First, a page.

The year 2015 proved difficult for food retailers and manufacturers, as many experienced high-profile food recalls. Chipotle came under fire four times in just five months for food contamination issues—all from different sources. In addition, a breakout of E. coli in celery has caused recalls in a number of major brands. With so many recalls in the news, food safety is increasingly becoming top-of-mind for consumers.
A recent survey by Trace One found that while 91 percent of consumers think it is important to know where their food comes from, only 12 percent of consumers wholeheartedly trust the safety of the food they consume and only 10 percent trust the quality of their food. So how can companies help consumers trust their brands? The following are a few recommendations.
Avoid the Blame Game
Regardless of who along the supply chain is actually responsible for a food crisis, the customer will place blame on the brand they know and from which it was purchased. According to Trace One’s survey, 84 percent of global consumers feel food manufacturers and retailers are most responsible for food quality and safety. The scrutiny placed on brands means that food makers and sellers need to facilitate supply chain communications to ensure that all of the products they sell are safe and easily traceable. The survey also revealed that more than one-third (36 percent) of consumers do not think food retailers and manufacturers act quickly enough or provide timely information during a food crisis. When faced with a food crisis, retailers that already have regular communication throughout the supply chain can identify the affected products in a matter of hours and limit the amount of people consuming the contaminated food. Consumers expect to have information about the affected products faster than ever before, and retailers need to respond accordingly.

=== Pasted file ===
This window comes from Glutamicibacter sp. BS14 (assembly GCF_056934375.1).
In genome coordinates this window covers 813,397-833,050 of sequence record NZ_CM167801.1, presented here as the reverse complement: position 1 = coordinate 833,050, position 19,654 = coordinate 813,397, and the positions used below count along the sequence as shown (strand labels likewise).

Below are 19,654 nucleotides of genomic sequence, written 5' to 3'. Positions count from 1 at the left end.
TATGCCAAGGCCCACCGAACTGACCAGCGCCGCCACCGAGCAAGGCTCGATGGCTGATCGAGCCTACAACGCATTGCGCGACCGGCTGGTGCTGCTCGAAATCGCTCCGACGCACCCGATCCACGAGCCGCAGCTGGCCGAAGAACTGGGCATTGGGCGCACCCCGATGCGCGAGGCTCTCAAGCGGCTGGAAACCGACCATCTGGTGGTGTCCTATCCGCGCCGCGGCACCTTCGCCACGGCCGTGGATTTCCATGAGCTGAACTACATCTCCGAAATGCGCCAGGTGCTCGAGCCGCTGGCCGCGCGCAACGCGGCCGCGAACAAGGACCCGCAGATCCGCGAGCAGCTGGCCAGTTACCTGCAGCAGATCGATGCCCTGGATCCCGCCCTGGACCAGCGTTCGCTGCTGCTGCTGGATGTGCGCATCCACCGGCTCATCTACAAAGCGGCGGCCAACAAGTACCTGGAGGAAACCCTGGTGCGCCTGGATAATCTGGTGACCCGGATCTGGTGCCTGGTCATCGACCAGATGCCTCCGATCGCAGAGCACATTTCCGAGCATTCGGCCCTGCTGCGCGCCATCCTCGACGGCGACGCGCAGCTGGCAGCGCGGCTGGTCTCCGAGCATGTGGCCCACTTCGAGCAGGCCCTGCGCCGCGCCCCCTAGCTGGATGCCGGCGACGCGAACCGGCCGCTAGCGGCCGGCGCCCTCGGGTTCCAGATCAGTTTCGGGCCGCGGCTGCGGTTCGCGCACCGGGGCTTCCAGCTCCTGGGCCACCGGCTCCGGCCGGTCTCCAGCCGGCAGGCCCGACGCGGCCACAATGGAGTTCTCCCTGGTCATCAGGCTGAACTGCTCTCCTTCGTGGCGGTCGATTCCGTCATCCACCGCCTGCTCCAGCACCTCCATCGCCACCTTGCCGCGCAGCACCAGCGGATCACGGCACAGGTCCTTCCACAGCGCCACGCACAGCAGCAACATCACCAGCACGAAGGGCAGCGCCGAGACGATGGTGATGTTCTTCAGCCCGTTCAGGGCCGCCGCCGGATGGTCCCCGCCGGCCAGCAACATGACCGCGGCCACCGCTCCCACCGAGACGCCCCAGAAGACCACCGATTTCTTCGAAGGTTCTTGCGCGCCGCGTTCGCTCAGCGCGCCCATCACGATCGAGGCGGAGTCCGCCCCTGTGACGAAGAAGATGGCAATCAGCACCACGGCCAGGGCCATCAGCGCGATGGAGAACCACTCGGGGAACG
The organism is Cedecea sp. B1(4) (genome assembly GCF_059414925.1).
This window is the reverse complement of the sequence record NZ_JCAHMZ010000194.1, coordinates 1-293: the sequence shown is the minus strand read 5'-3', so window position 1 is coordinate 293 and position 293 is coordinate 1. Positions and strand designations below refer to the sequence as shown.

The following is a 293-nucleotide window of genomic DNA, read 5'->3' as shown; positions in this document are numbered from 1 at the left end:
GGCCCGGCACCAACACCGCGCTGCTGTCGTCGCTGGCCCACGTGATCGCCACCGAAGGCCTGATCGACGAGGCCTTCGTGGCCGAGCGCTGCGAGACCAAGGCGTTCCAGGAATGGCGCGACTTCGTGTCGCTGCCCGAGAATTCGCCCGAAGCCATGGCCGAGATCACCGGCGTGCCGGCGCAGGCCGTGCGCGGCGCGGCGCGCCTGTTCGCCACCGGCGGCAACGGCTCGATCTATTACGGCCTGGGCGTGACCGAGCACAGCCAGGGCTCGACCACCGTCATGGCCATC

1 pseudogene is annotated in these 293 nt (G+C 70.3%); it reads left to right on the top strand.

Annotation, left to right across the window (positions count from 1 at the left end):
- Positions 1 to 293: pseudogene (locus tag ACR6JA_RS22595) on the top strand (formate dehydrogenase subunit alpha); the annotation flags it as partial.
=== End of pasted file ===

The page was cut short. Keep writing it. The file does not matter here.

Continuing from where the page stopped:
Food supply chains are complex, and supply chain collaboration, communication, and transparency are now essential components to food safety. Increasing transparency about where food comes from is the most effective way to build consumer trust in an imperfect and complex industry. In fact, The Center for Food Integrity recently published a study that underscored the consumer’s desire for authentic transparency. A major takeaway from the study was that consumers want all the details about the food they consume, both good and bad, so they can make informed decisions about which foods they will eat.
Have Full Visibility into Supply Chain
Most food retailers know all of their suppliers in the first tier of their supply chains, but many do not know their second, third, fourth or fifth tiers. This means that many retailers do not know where many of their ingredients are sourced from, or the processing and handling of those ingredients. Without this information, retailers can’t be sure their products are safe and won’t be able to act quickly in the case of a recall. Retailers are beginning to realize that they need to fill those gaps of knowledge in their supply chain data because, regardless of who along the supply chain is ultimately responsible for contamination, it is their brand that will scrutinized publically.
Having full visibility into the supply chain helps to avoid crises, but it also helps companies comply with government regulations and increase efficiency. Additionally, when consumers feel that the brands they buy from care about their safety and are transparent about the quality and origin of their foods, it builds brand trust—and positively impacts brand revenue.
Morrison is chief marketing officer of Trace One. Reach him at firstname.lastname@example.org.